Here’s to more time in the recliner
According to the garden in the backyard, fall has officially arrived.
The lettuce is thriving, the collard greens are green, the kale is at least alive, the broccoli is almost knee high and the tomatoes have yellowed and withered.
The small plot of cool-season vegetables is officially my wife’s garden. And if it’s any indication, she’s a much better gardener than I am. Our summer garden was my project and it was a total failure.
The squash were puny, the peppers were tiny and the tomatoes were mostly eaten by worms. The only thing that we could consider successful were the cucumbers, but one can only eat so many pickles. In general, the garden was a disappointment and a strike against my country-living bonafides.
Up until this point in our marriage, I have been the expert on all things farm and garden related. Anything outside really. I grew up in the country, she grew up in the city. I taught her how to shoot a gun, ride a horse, catch a fish, pitch a tent and grow a garden — I thought. She, in turn, taught me how to navigate Houston’s maddening traffic and that salmon carpaccio is really just raw salmon and I shouldn’t order it when we’re at a fancy restaurant.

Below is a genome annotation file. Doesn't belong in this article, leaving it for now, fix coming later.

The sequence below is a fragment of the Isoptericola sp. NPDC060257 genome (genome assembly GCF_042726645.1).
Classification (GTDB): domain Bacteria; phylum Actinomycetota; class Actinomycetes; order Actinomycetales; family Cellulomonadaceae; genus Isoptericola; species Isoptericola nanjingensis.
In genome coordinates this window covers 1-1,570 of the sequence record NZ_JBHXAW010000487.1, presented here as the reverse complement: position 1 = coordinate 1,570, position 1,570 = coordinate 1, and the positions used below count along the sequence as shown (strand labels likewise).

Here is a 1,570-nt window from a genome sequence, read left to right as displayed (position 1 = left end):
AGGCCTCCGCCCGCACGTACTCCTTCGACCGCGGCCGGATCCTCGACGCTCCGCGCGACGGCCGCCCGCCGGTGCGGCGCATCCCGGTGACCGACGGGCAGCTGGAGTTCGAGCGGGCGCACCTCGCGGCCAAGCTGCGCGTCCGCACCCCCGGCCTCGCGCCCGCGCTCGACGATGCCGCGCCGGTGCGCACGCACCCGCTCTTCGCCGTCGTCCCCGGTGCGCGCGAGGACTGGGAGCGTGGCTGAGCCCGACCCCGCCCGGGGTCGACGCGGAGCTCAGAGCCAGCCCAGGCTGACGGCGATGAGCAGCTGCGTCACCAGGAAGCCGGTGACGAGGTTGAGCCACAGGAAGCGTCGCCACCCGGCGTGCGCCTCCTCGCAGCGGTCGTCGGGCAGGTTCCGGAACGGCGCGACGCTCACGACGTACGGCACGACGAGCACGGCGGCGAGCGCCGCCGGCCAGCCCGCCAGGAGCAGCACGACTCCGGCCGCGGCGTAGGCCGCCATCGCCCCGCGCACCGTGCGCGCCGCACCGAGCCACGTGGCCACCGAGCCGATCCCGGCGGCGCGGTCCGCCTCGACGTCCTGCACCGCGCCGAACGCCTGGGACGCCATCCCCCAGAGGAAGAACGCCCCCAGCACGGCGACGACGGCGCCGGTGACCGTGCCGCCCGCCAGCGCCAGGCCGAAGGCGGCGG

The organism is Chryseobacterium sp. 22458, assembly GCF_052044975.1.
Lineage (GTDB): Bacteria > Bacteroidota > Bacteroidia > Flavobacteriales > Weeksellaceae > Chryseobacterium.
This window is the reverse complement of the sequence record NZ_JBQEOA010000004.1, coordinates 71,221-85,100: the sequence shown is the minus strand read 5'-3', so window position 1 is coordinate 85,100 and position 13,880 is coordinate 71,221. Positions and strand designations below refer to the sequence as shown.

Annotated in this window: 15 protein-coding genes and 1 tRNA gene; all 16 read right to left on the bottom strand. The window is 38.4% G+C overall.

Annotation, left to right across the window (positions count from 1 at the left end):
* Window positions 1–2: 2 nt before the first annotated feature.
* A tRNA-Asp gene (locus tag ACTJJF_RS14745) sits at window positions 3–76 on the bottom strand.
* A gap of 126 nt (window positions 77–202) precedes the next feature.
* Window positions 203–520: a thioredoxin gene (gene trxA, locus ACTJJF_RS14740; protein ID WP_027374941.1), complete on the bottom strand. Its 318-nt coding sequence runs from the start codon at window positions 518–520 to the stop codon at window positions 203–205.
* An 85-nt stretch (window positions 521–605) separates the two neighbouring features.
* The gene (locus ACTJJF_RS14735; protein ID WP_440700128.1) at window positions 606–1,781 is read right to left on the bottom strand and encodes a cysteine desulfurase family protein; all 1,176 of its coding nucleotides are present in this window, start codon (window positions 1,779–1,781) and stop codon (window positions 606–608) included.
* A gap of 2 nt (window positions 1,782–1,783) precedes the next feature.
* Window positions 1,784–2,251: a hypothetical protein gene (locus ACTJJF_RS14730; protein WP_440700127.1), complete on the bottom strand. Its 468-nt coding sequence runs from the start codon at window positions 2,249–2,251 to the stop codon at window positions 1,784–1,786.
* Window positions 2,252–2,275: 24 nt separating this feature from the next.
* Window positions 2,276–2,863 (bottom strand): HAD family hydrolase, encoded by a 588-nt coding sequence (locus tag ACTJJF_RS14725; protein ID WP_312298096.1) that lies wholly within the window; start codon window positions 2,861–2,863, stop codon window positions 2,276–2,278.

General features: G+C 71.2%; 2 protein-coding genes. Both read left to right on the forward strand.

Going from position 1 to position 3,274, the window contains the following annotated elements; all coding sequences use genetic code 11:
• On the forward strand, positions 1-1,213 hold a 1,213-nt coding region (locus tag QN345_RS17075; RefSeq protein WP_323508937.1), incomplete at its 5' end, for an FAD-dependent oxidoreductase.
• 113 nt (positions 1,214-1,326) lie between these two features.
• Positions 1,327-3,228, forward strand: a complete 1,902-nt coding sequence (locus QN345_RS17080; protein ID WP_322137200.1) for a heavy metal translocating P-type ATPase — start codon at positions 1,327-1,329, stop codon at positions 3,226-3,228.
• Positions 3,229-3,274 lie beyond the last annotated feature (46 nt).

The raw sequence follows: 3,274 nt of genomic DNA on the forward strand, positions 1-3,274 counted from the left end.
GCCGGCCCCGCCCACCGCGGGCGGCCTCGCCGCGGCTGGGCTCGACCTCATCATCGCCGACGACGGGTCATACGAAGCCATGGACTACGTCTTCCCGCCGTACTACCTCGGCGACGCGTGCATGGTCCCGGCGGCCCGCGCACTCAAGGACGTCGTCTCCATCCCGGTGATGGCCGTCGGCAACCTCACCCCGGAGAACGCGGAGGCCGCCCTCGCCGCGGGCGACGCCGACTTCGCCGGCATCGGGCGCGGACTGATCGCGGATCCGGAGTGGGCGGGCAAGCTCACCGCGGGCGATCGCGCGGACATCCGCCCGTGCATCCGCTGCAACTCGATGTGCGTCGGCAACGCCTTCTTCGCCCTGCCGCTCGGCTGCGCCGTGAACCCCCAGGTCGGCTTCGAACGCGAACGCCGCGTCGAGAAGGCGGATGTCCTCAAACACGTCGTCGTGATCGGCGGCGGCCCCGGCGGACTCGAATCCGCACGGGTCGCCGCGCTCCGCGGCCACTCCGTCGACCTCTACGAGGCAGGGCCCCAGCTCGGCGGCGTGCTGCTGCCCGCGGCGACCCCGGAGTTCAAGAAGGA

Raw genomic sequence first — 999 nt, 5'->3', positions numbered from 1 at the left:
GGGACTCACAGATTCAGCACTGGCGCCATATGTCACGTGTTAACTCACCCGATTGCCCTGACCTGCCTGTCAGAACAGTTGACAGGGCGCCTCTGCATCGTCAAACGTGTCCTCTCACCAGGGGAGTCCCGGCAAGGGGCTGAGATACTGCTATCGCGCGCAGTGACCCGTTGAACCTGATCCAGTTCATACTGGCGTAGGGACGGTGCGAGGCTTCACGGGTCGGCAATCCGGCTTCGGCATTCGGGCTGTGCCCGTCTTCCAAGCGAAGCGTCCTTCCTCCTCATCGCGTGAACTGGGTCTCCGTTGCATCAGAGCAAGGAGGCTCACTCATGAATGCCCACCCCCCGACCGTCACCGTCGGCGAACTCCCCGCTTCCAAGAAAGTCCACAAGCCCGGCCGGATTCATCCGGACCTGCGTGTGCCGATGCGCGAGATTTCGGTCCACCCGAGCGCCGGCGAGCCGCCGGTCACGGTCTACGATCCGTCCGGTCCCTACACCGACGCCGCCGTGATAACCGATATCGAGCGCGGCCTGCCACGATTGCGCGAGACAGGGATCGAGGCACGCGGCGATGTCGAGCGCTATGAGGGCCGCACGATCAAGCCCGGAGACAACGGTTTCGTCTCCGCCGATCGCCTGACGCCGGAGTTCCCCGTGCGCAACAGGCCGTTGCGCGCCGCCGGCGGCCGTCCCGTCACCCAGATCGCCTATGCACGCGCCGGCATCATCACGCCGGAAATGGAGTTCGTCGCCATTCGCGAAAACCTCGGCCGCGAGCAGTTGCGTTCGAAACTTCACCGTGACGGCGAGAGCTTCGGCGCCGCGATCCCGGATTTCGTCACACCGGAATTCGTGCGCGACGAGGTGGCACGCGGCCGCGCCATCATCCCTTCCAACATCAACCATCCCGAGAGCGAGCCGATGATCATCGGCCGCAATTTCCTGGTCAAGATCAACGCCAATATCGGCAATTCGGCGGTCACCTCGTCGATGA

But somewhere along the way, this city girl started to “out-country” me. She’s now more likely than I am to handle the everyday tasks that accompany living in the country. She doesn’t mind weeding and watering the garden, mowing the grass, or any of the other work that has to be done around here.
On a hot day I can usually be found relaxing in my recliner trying to pretend I’m not asleep. She is usually outside working.
I come from a family of strong, working women so this turn of events has been rather refreshing. My daughters will grow up knowing that a woman can work just as hard — and usually smarter — than any man. That’s a valuable lesson that’s too often lost these days.
Not only is my wife’s garden bountiful, it just looks better than mine. The rows are neat and spaced evenly, right out of a Southern Living magazine. I didn’t even bother with rows in my pitiful excuse for a garden. I just stuck the plants in the freshly tilled ground, watered them and hoped for the best.
It won’t be long before it’s time to harvest my wife’s picture-worthy plants. And when those vegetables hit the table, a little bit of my pride will take a bruising. I will have to admit she’s a better gardener than me, and for someone as competitive as I am, that’s a big deal.
If this continues, I may soon have to hand over the reigns to other areas previously considered my expertise. And maybe that’s not such a bad thing. I might end up with more time in the recliner and less time outside sweating. I don’t think any country boy would object to that.
Luke Horton is the publisher of The Daily Leader. He may be reached at email@example.com